To do this we’ll telnet / VTY into Osmo-MSC;

root@gsm-bts:/etc/osmocom# telnet localhost 4254
Welcome to the OsmoMSC VTY interface
OsmoMSC - Osmocom Circuit-Switched Core Network implementation
OsmoMSC> enable
OsmoMSC# configure terminal
OsmoMSC(config)# msc
OsmoMSC(config-msc)# mncc external /tmp/msc_mncc
OsmoMSC(config-msc)# end
OsmoMSC# cop run st
Configuration saved to /etc/osmocom/osmo-msc.cfg

After making this change we have to restart OsmoMSC;

systemctl restart osmo-msc

Now OsmoMSC will not switch calls locally, but instead when a mobile originated call comes to the MSC, it will signal to the external MNCC via the file sock at /tmp/msc_mncc,

MNCC-SAP sounds great but platform X only speaks SIP

Enter the Osmo-SIP-Connector, which takes the MNCC-SAP messages and converts them to SIP.

From here you can tie the call control functions of the MNC into any SIP software such as Kamailio, FreeSwitch, Asterisk, etc, to handle call routing, number translation, application services like voicemail and conferencing, etc, etc.

On my to-do list is to make a call between one subscriber on GSM and one on VoLTE, I’ll cover that in a subsequent post.

So anywho, let’s get Osmo-SIP-Connector setup,
I’m running it on the same box as the MSC on,
My softphone client is running on

root@gsm-bts:/etc/osmocom# apt-get install osmo-sip-connector
root@gsm-bts:/etc/osmocom# telnet localhost 4256
Welcome to the OsmoSIPcon VTY interface
OsmoSIPcon> enable
OsmoSIPcon# configure t
OsmoSIPcon(config)# mncc
OsmoSIPcon(config-mncc)# socket-path /tmp/msc_mncc
OsmoSIPcon(config-mncc)# exit
OsmoSIPcon(config)# sip
OsmoSIPcon(config-sip)# local 5060
OsmoSIPcon(config-sip)# remote 5060
OsmoSIPcon(config-sip)# end
OsmoSIPcon# cop run st
Configuration saved to /etc/osmocom/osmo-sip-connector.cfg

Now any Mobile Originated calls will result in a SIP INVITE being sent to port 5060 (using UDP).

Any SIP INVITES where the request URI is a valid MSISDN @ from will be routed to the correct subscriber for that MSISDN.

A small note – The GSM codec is (unsurprisingly) used as the codec for GSM calls by default.

Some handsets support different codecs, but many off-the-shelf IP phones don’t include GSM support, so you may find you’re required to transcode between codecs if there is no support for the other codecs.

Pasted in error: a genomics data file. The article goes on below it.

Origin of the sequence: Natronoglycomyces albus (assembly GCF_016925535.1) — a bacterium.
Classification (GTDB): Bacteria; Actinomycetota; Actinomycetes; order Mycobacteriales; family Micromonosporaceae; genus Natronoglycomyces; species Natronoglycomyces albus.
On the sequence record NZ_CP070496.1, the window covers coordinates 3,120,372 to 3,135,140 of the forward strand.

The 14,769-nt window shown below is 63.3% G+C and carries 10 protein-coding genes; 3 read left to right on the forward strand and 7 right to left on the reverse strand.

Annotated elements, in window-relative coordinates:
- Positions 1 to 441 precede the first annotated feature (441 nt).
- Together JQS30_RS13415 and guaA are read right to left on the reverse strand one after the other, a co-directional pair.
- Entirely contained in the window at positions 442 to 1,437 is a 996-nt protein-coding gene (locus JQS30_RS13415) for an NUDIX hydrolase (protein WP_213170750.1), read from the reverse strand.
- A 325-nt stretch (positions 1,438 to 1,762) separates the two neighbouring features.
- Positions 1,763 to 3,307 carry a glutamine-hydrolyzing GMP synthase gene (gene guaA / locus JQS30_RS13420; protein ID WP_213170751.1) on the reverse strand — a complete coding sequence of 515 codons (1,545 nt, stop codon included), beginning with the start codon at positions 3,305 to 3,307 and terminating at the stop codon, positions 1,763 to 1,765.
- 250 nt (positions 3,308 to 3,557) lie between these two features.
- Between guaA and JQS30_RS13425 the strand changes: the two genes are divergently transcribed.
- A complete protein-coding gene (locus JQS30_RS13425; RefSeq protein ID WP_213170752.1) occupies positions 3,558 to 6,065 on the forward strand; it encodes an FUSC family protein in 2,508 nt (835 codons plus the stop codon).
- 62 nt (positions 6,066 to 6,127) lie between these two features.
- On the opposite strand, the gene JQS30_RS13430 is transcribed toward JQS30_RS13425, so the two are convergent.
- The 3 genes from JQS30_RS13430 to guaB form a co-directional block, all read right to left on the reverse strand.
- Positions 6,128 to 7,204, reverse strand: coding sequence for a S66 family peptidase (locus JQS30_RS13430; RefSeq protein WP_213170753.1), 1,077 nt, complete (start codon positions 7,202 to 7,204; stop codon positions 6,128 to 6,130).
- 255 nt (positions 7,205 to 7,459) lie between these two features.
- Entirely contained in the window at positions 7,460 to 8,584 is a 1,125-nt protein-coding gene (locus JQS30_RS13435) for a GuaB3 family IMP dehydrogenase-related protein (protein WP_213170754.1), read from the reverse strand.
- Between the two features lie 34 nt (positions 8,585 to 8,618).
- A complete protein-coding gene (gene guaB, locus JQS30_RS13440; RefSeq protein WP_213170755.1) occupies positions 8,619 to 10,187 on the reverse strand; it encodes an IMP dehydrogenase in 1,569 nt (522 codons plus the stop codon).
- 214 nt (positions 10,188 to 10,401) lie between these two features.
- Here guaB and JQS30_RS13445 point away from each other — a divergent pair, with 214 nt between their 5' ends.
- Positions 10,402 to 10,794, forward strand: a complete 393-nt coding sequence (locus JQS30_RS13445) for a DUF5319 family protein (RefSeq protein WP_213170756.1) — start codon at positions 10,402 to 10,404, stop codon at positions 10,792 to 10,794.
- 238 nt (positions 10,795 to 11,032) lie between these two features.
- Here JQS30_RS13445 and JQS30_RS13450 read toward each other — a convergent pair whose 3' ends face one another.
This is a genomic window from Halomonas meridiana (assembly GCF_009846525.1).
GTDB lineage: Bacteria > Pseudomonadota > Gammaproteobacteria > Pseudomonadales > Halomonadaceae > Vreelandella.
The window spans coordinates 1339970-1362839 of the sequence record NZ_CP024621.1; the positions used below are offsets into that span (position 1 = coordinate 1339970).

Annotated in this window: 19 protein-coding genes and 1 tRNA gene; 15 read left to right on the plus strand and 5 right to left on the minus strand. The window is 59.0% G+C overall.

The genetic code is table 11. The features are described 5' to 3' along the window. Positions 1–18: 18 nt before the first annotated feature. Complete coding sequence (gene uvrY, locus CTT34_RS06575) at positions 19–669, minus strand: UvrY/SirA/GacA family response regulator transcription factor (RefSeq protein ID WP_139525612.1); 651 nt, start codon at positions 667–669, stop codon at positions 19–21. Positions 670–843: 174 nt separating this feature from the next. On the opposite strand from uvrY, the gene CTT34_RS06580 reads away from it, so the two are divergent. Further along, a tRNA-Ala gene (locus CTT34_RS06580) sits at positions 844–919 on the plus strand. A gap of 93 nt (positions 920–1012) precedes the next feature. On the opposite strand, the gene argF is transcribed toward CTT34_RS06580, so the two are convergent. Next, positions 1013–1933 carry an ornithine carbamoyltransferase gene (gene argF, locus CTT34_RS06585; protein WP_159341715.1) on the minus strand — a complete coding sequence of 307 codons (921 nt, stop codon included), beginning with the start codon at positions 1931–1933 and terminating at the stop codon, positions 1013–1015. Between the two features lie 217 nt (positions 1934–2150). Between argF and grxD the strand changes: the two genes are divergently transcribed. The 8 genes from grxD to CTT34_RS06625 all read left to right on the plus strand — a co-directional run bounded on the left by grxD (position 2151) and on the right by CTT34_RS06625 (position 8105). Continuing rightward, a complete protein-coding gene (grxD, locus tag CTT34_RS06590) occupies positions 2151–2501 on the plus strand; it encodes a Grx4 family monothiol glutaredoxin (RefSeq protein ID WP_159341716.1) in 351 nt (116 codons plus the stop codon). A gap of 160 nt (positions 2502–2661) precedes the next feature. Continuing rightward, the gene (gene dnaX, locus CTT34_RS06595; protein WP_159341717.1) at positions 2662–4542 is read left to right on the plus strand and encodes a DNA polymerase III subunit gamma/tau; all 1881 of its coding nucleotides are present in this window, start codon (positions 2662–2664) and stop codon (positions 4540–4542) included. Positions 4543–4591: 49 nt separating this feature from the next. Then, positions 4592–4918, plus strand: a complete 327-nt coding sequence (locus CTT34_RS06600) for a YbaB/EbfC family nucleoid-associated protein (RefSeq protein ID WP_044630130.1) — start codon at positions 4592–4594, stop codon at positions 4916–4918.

So now we’re able to define our call routing logic in something that speaks SIP and connect calls between multiple MSCs, VoLTE / IMS networks and fixed networks, all based on what we do with the SIP.

Local Call, Local Switch

If two subscribers on the same BSC call each other, the RTP / call audio will route to the MGW where it’s anchored.

This makes sense from a mobility standpoint, but adds load to the MGW and relies on a quality A interface connection, which may be an issue depending on what backhaul options you have.

Local Call, Local Switch is a 3GPP spec to allow the RTP / call audio to act as the RTP proxy instead of the MGW.

There’s a good talk on how this works from OsmoDevCOn 2018 you can find here.

3GPP TS 23.284 version 15.0.0 Release 15 / ETSI TS 123 284 V15.0.0

Noka GSM phones on Osmocom

GSM with Osmocom Part 9: Calls & SMS at last!

So now we’ve covered the basics of what’s involved let’s get some traffic on our network.

For starters we’ll need to start each of our network elements and bring up whichever BTS hardware we’re using.

In order for our calls to have audio, we’ll need to set a parameter on the Media Gateway. We’ll cover the Media Gateway in more detail down the line, but there’s one value in the MGW we’ll need to set in order to have calls working, and that’s the rtp bind-ip value.
You can either set it in the config file or via VTY/Telnet on port 4243.

We’ve talked about using systemctl to start all the services, but there’s a script in the /etc/osmocom directory called osmocom-all.sh which starts all the network elements for us.

Once you’ve got all the services started I’d suggest hopping onto the OsmoBSC and enabling all the logging you can, then connecting / starting your BTS.

You should see the Abis over IP connection & OML link come up as the BTS connects to the BSC.

And then, hold your breath, power up a phone and search for networks.

All going well you’ll see OsmoMSC in the network search, select it and you should see log data flying by as the phone (“terminal”) connects to the network.

Assuming you configured the IMSI of the SIM on the HLR you should be connected to the network and showing bars on the phone.

You can check your phone number (MSISDN) by dialling the USSD code *#100#